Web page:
In July and August O’Brien provided covering fire for LSMR bombardment, and co-ordinated rescue operations which saved three downed Navy pilots and one Air Force pilot. Although both Radio Moscow and Radio Peking reported O’Brien sunk by the North Korean Peoples Army, she returned to San Diego for repairs in late September 1951. On 23 July 1952, she returned to Korea as part of TF 95 and participated in shore bombardment, interdiction and patrol duties near Wonsan Harbor. Ordered to the 7th Fleet with Helena (CA–75), she provided search and rescue protection for carrier aircraft and shore bombardment fire on the east coast of Korea in September. The ship joined Operation “Feint”, a mock invasion of Kojo 12–16 October 1952, in which UN forces attempted to lure the enemy into the open. At the end of the month, she left the Korean area for exercises and repairs in Japan before returning to San Diego in mid January 1953.
From the end of the Korean action through 1960, O’Brien made annual operational cruises to the western Pacific. In late January and early February 1955, she operated with Wasp when the 7th Fleet discouraged Communist resistance to the Nationalist Chinese evacuation of the Tachen Islands off the Chinese mainland.
February to October 1961 was spent in Mare Island Naval Shipyard, Vallejo, Calif. for FRAM II conversion. The ship now specialized in antisubmarine warfare procedures and periodically deployed to the western Pacific. In May 1965, operating with Antisubmarine Warfare Group 1, she was one of the first ships successfully to refuel a helicopter inflight. In June O’Brien successfully refueled a helicopter from Hornet off San Francisco while it made a pioneer non-stop helicopter flight from Seattle, Wash to Imperial Beach, Calif.
The ship sailed for 7th Fleet duty in August and was assigned to Taiwan patrol. On 14 November 1965, while patrolling the Taiwan Straits, the ship was ordered to the aid of a Chinese Nationalist patrol craft under attack by Communist torpedo boats. Arriving after the vessel had sunk, she rescued all fifteen survivors, and was praised by Commander in Chief, Nationalist Chinese Navy.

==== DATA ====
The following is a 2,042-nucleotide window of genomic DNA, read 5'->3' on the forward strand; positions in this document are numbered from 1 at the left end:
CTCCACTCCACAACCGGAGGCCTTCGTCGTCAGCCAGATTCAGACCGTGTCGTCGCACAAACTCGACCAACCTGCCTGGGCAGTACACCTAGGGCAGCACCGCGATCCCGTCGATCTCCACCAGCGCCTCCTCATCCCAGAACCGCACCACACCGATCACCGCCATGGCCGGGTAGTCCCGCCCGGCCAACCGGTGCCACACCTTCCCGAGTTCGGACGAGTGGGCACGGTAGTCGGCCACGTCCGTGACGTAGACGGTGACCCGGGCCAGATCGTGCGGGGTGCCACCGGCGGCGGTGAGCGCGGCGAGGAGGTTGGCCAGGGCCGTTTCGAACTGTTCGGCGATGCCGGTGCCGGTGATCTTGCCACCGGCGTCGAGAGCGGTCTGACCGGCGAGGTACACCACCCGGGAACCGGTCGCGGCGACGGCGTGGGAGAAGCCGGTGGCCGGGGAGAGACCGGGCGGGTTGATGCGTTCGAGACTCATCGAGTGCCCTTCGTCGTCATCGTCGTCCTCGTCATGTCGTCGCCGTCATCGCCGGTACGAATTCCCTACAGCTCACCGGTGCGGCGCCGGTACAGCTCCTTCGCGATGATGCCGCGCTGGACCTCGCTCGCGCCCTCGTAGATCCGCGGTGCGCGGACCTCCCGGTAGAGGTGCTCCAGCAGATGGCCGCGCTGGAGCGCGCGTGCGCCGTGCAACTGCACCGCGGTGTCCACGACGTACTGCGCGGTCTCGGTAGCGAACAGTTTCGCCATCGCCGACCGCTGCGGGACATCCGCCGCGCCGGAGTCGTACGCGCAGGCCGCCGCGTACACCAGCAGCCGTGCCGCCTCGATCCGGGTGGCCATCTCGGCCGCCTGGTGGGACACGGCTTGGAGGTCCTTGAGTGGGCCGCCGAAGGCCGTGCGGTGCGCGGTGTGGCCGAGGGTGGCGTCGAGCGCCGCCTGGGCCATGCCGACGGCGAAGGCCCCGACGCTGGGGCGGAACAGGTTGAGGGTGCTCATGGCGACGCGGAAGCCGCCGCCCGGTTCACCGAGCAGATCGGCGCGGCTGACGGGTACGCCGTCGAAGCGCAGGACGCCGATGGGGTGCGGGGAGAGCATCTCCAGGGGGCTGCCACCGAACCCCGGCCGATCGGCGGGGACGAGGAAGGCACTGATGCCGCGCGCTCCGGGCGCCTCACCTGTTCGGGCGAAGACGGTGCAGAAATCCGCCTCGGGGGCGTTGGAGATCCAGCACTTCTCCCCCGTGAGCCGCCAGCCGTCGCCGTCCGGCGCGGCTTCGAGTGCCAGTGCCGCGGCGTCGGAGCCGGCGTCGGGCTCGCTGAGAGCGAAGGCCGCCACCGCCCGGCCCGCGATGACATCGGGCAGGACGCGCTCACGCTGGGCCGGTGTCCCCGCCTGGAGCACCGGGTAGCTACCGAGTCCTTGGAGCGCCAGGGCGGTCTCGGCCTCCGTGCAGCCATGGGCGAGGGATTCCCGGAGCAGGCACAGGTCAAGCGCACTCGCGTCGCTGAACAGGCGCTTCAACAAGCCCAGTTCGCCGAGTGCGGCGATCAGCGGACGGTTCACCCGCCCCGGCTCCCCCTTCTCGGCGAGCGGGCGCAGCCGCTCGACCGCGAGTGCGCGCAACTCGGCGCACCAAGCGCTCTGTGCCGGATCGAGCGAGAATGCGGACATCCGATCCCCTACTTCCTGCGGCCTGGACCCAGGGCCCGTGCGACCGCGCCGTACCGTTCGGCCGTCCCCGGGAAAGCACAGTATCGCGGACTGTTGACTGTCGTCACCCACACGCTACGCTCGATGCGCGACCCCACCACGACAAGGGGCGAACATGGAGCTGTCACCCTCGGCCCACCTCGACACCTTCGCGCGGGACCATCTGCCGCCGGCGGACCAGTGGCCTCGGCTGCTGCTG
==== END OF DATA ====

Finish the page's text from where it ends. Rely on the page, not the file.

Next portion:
A week later 22 November 1965, more than 600 miles from the rescue, O’Brien saw her first action in the Vietnam War. Called to the aid of a surrounded outpost at Thach Ten, Quang Ngai province, the ship’s accurate fire helped turn back a North Vietnamese regiment. In January and early February 1966, she supported carrier operations, conducted search and rescue missions in the Tonkin Gulf, and provided gunfire support for the amphibious landing near Cape Batangan, Operation “Double Eagle.”
O’Brien returned to her homeport March 1966 and operated on the west coast for the next eight months. During a port visit to The Dalles, Ore., in July O’Brien became the largest vessel to use the locks at the Bonneville Dam and to transit the Columbia River to The Dalles.
The destroyer got underway again for the western Pacific on 5 November 1966. Following antisubmarine warfare exercises in Hawaii and the eastern South China Sea, O’Brien became flagship for Operation “Sea Dragon,” the surface action task unit off North Vietnam. With Maddox (DD–731), she was ordered to interdict enemy coastal traffic. More than twenty vessels carrying enemy war supplies to the Viet Cong were sunk or damaged by O’Brien. On 23 December 1966, the ship received three direct hits from coastal batteries north of Dong Hoi. Two crewmen were killed and four wounded. After repairs at Subic Bay, P.I., she provided support for air strikes from Tonkin Gulf while guarding five different carriers in January 1967. In February and March, she was assigned to Taiwan patrol. The ship returned to the Tonkin Gulf in late March first as a carrier escort and then on “Sea Dragon” operations. Again as flagship for Commander, Destroyer Division 232, she was instrumental in significantly slowing coastal supply traffic. She was taken under fire by shore batteries six times during this period.